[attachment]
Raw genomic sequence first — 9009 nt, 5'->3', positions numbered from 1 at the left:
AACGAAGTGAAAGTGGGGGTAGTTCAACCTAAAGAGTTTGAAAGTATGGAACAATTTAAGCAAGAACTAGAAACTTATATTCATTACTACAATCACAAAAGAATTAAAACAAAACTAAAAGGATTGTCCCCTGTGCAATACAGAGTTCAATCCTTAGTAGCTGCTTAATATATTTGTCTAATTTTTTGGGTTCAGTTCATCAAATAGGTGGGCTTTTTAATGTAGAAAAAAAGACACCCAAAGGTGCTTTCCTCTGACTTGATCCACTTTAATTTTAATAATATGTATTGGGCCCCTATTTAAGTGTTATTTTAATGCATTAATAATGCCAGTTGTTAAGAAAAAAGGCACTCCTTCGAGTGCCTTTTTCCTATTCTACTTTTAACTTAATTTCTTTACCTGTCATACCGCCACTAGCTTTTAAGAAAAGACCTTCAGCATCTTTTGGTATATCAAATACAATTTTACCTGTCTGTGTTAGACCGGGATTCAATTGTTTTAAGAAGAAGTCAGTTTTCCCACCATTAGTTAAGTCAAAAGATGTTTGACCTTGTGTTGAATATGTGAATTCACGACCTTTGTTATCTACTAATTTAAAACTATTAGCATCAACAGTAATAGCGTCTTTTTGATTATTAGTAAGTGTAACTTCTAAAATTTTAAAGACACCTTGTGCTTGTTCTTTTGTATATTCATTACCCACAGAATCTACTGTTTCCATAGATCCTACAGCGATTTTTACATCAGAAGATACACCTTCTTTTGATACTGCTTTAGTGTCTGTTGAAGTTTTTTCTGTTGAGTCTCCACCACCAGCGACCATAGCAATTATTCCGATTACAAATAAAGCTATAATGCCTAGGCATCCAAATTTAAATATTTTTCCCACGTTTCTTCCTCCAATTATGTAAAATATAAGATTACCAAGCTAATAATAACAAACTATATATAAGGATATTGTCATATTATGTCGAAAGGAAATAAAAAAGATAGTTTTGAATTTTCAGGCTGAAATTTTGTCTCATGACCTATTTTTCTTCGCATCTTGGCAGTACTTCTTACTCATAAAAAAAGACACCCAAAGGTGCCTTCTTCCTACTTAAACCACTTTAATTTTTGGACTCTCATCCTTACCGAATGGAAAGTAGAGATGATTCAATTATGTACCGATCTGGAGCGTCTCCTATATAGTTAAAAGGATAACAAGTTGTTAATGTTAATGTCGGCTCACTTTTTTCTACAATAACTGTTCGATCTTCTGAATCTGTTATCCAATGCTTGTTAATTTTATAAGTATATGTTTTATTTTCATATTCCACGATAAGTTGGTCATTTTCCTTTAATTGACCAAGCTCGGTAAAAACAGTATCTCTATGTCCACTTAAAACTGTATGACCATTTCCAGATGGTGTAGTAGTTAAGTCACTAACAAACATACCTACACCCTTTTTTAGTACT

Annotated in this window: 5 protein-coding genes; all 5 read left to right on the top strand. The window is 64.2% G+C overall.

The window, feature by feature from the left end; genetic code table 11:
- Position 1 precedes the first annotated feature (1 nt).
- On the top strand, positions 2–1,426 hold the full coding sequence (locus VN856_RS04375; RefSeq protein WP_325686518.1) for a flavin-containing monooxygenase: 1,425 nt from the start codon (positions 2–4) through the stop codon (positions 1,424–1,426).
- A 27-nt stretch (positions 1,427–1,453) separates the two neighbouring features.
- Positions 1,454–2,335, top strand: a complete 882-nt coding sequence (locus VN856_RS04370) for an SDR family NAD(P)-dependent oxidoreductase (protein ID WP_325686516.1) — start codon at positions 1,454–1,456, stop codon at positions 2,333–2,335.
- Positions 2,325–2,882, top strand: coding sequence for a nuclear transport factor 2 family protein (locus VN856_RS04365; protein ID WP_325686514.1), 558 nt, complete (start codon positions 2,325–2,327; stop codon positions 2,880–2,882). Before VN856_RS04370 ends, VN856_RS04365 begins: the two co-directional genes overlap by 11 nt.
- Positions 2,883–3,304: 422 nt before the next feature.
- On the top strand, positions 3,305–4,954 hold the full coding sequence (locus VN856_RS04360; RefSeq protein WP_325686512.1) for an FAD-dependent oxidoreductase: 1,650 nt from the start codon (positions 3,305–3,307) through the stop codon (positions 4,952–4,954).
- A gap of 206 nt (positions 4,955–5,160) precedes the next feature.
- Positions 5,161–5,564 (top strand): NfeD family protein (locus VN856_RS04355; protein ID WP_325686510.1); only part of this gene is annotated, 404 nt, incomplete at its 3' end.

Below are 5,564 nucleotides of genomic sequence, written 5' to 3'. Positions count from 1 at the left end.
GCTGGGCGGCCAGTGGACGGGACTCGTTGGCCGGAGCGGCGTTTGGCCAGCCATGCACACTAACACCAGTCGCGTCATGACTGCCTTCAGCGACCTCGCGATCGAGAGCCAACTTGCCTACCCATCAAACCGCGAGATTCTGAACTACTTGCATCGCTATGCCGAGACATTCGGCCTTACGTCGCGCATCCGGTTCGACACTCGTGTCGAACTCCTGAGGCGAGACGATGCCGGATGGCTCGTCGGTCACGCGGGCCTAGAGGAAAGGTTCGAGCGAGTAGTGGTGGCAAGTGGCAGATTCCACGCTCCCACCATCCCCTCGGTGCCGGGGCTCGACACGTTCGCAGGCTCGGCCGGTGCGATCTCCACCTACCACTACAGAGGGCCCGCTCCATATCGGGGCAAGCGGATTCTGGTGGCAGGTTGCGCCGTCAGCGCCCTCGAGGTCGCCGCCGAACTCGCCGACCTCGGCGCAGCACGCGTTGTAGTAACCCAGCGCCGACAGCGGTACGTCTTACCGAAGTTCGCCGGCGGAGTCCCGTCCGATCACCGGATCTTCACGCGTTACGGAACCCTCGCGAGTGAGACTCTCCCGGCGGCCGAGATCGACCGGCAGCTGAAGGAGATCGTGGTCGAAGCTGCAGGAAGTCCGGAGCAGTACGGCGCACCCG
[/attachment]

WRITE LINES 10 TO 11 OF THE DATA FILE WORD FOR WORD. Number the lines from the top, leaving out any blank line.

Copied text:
- Positions 2,883–3,304: 422 nt before the next feature.
- On the top strand, positions 3,305–4,954 hold the full coding sequence (locus VN856_RS04360; RefSeq protein WP_325686512.1) for an FAD-dependent oxidoreductase: 1,650 nt from the start codon (positions 3,305–3,307) through the stop codon (positions 4,952–4,954).